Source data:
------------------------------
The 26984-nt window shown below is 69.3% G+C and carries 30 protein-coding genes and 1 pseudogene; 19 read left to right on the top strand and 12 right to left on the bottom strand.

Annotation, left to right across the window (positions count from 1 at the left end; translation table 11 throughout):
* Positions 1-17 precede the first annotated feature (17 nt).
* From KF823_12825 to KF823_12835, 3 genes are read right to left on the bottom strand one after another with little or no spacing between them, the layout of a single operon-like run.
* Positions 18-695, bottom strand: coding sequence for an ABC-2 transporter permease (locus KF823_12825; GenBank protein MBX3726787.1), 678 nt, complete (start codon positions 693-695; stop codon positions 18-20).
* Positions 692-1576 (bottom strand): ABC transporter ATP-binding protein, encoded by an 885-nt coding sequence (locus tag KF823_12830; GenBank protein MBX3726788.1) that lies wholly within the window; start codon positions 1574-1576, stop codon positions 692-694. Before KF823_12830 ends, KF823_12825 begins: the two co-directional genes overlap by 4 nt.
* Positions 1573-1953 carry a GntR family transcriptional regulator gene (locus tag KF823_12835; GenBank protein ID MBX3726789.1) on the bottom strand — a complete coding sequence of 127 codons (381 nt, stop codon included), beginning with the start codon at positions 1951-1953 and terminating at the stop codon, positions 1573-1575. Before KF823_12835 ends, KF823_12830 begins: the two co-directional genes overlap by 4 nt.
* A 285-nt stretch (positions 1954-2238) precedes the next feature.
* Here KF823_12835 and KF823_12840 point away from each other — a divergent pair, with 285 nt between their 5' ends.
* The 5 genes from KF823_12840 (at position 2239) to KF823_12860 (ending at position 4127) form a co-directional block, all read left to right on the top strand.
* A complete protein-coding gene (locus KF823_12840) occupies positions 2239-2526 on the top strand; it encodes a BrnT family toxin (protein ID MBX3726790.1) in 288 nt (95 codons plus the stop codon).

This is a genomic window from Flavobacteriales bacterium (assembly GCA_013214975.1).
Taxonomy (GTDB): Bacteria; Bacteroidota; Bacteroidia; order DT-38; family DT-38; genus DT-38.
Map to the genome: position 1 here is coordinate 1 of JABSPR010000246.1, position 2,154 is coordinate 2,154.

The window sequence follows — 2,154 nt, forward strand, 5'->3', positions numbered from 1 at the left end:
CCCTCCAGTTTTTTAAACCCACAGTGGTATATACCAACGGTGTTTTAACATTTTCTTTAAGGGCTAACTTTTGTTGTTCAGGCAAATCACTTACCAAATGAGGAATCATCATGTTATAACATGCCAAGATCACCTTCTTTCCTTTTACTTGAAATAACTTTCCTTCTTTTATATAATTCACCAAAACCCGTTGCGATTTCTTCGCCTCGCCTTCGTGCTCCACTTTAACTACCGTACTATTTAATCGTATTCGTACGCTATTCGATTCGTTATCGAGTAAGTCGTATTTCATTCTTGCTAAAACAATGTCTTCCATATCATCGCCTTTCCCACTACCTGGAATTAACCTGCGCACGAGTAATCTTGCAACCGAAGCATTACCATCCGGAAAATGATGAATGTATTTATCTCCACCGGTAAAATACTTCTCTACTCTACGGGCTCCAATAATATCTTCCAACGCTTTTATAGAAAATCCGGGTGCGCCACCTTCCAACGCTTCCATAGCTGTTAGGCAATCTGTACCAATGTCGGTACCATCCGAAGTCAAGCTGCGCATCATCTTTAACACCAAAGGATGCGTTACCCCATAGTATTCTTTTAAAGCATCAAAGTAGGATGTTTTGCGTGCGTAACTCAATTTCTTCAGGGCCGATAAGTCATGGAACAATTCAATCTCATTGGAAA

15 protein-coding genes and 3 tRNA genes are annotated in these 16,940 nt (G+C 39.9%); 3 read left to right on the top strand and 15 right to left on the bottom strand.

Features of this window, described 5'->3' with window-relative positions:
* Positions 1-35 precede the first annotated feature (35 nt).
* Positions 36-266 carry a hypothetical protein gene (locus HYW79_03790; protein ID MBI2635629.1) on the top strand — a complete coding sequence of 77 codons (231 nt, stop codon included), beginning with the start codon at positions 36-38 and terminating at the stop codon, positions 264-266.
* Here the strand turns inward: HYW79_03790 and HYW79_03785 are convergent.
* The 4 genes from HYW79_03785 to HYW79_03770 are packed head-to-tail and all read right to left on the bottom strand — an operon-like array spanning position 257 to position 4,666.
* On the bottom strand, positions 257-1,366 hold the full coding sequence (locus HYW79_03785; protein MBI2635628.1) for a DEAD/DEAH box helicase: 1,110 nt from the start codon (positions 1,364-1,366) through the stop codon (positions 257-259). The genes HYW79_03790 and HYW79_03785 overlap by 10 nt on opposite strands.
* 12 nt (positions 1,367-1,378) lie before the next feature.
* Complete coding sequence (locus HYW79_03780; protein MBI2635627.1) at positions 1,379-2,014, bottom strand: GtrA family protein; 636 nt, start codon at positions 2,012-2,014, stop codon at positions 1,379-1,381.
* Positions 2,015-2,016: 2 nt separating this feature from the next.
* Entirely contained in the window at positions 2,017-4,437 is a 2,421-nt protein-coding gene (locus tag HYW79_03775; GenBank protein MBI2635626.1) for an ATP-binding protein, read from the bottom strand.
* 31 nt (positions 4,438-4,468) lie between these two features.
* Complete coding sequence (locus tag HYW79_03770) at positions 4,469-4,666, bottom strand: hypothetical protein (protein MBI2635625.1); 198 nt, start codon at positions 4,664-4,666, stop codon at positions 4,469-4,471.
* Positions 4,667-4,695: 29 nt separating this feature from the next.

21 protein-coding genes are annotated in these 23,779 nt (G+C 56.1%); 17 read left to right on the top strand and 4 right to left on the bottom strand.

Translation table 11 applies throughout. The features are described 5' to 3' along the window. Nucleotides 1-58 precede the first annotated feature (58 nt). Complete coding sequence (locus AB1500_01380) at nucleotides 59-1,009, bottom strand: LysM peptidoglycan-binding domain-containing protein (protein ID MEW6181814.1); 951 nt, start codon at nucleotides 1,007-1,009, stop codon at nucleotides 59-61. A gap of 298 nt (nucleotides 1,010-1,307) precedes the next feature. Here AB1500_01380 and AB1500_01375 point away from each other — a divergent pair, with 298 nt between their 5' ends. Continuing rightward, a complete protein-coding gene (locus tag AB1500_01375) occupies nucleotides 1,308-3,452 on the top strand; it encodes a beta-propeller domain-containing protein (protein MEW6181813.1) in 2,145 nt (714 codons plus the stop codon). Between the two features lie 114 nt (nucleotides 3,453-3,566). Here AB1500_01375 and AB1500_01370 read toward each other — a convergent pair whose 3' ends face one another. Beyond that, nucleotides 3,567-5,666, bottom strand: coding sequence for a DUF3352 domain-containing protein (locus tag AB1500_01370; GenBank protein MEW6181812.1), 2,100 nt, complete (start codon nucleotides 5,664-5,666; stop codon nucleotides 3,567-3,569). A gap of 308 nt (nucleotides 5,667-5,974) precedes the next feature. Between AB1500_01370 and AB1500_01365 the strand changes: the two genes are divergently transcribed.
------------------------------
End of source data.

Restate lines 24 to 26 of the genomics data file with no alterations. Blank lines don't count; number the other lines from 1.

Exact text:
* 12 nt (positions 1,367-1,378) lie before the next feature.
* Complete coding sequence (locus HYW79_03780; protein MBI2635627.1) at positions 1,379-2,014, bottom strand: GtrA family protein; 636 nt, start codon at positions 2,012-2,014, stop codon at positions 1,379-1,381.
* Positions 2,015-2,016: 2 nt separating this feature from the next.